Complication Rates Following Open Reduction and Internal Fixation of Ankle Fractures

Department of Orthopaedic Surgery, University of California at Los Angeles, Los Angeles, CA 90095, USA.
The Journal of Bone and Joint Surgery (Impact Factor: 5.28). 06/2009; 91(5):1042-9. DOI: 10.2106/JBJS.H.00653
Source: PubMed


Ankle fractures are among the most common injuries treated by orthopaedic surgeons. The purpose of the present investigation was to examine the risks of complications after open reduction and internal fixation of ankle fractures in a large population-based study.
With use of California's discharge database, we identified 57,183 patients who had undergone open reduction and internal fixation of a lateral malleolar, bimalleolar, or trimalleolar ankle fracture as inpatients in the years 1995 through 2005. Short-term complications were examined on the basis of the rates of readmission within ninety days after discharge. The intermediate-term rate of reoperation for ankle fusion or arthroplasty was also analyzed. Logistic regression and proportional hazard regression models were used to determine the strength of the relationships between the rates of complications and fracture type, patient demographics and comorbidities, and hospital characteristics.
The overall rate of short-term complications was low, including the rates of pulmonary embolism (0.34%), mortality (1.07%), wound infection (1.44%), amputation (0.16%), and revision open reduction and internal fixation (0.82%). The intermediate-term rates of reoperation were also low, with ankle fusion or ankle replacement being performed in 0.96% of the patients who were observed for five years. Open fractures, age, and medical comorbidities were significant predictors of short-term complications. The presence of complicated diabetes was a particularly strong predictor (odds ratio, 2.30; p < 0.001), as was peripheral vascular disease (odds ratio, 1.65; p < 0.001). The intermediate-term rate of reoperation for ankle fusion or replacement was higher in patients with trimalleolar fractures (hazard ratio, 2.07; p < 0.001) and open fractures (hazard ratio, 5.29; p < 0.001). Treatment at a low-volume hospital was not significantly associated with either the aggregate risk of short-term complications or the risk of intermediate-term reoperation.
By analyzing a large, diverse patient population, the present study clarifies the risks associated with open reduction and internal fixation of ankle fractures. Open injury, diabetes, and peripheral vascular disease were strong risk factors predicting a complicated short-term postoperative course. Fracture type was a strong predictor of reoperation for ankle fusion or replacement. Hospital volume did not play a significant role in the rates of short-term or intermediate-term complications.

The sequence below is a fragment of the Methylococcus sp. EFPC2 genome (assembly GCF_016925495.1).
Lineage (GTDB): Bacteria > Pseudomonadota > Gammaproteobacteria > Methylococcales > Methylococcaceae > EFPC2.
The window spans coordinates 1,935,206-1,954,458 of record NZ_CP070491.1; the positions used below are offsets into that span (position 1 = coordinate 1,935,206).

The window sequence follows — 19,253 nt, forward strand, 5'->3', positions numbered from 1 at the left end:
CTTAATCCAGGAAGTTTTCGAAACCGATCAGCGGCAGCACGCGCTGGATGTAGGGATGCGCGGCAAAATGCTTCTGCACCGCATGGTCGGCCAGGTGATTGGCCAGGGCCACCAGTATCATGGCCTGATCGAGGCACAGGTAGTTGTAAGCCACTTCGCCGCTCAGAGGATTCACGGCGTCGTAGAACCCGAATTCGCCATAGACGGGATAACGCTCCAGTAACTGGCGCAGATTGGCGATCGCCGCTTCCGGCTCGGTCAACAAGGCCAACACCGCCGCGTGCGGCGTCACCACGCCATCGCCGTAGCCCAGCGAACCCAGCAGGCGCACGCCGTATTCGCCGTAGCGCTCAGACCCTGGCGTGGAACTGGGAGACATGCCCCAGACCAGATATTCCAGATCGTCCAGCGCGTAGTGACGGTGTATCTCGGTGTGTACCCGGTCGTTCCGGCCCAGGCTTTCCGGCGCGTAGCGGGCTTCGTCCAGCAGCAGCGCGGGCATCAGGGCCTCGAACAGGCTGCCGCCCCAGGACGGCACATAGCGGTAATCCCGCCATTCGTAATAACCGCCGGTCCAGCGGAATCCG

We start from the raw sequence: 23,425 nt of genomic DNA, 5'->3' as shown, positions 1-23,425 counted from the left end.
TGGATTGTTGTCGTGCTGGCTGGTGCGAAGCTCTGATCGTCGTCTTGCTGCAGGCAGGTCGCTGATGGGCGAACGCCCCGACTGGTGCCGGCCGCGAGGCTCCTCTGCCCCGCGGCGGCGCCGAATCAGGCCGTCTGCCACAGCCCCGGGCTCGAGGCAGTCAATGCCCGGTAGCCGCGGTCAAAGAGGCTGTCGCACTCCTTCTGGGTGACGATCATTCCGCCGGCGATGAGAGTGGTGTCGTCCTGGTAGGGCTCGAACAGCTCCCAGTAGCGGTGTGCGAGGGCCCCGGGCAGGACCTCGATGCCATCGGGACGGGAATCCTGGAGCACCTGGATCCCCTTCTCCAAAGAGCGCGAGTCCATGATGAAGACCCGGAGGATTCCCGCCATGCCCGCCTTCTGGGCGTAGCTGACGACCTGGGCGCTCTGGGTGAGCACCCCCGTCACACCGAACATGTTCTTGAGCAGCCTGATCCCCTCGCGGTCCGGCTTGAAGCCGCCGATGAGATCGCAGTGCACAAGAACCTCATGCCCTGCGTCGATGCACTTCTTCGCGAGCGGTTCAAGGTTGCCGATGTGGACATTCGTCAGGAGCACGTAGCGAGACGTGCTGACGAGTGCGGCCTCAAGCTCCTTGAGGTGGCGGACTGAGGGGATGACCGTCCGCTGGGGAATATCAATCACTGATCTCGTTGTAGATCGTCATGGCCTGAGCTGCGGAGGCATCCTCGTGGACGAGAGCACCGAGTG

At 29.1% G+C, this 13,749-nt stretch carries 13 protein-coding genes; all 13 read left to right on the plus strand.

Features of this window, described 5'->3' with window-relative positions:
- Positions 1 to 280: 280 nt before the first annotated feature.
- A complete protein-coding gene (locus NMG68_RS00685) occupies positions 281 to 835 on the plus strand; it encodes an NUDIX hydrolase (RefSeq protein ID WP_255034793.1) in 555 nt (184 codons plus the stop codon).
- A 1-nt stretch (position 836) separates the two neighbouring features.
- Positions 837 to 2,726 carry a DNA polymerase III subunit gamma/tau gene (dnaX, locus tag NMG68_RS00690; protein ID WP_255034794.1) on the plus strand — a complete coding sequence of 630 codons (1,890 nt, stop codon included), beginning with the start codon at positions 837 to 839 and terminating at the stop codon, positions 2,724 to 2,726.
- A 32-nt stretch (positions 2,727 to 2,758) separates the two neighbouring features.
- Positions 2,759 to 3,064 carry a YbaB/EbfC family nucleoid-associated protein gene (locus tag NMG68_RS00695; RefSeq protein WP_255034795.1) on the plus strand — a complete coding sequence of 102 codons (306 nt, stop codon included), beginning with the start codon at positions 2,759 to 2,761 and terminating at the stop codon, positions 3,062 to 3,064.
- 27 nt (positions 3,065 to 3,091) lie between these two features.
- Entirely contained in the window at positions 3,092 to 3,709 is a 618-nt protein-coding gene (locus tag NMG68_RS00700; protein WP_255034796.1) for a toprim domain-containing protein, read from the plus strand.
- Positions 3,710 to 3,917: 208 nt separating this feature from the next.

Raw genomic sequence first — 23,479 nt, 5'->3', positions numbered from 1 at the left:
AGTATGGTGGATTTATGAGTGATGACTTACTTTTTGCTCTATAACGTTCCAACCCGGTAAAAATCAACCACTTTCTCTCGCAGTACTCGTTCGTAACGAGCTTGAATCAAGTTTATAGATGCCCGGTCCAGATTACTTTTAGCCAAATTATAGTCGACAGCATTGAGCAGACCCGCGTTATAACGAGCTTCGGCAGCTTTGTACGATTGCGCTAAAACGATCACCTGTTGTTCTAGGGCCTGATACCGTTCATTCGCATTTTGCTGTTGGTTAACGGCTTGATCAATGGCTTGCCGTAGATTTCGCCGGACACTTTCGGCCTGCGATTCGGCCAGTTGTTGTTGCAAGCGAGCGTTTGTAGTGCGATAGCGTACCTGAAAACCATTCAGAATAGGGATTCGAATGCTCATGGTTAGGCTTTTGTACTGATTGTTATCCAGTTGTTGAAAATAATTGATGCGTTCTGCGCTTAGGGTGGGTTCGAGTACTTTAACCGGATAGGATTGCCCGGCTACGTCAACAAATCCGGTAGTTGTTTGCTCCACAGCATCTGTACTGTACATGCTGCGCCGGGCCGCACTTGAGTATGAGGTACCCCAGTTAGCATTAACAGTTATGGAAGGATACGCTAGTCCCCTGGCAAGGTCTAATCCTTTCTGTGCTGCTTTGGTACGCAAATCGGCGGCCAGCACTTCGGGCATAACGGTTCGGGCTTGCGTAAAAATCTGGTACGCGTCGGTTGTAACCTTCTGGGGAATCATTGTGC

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    • "Lower extremity soft tissue is severely traumatized following injury and frequently dictates fracture management. Soft-tissue complications have been associated with isolated fractures of the calcaneus, ankle and tibia [2] [3] [4] [5]. "
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    ABSTRACT: Simultaneous ipsilateral fractures of the calcaneus and fibula are the result of high-energy injuries. Open surgical treatment of both fractures can be performed with incisions based on the described blood supply of the lower extremity. A retrospective review for all patients with ipsilateral fractures of the calcaneus and fibula was performed over an eight-year period. Thirty-eight patients were identified. Eleven patients (28.9%) were treated with open reduction and internal fixation through two separate incisions. Average follow-up was 48.8 weeks. Two patients (18.1%) required a secondary procedure. Three patients (27.2%) developed incisional cellulitis that resolved with oral antibiotics and one patient required local wound care. All fractures united. Ipsilateral fractures of the calcaneus and fibula require open reduction and internal fixation when closed or percutaneous treatment is not appropriate. We describe an operative approach based on the angiosomes of the lower extremity that allows for treatment of these complex injuries and report the associated complications. Copyright © 2014 European Foot and Ankle Society. Published by Elsevier Ltd. All rights reserved.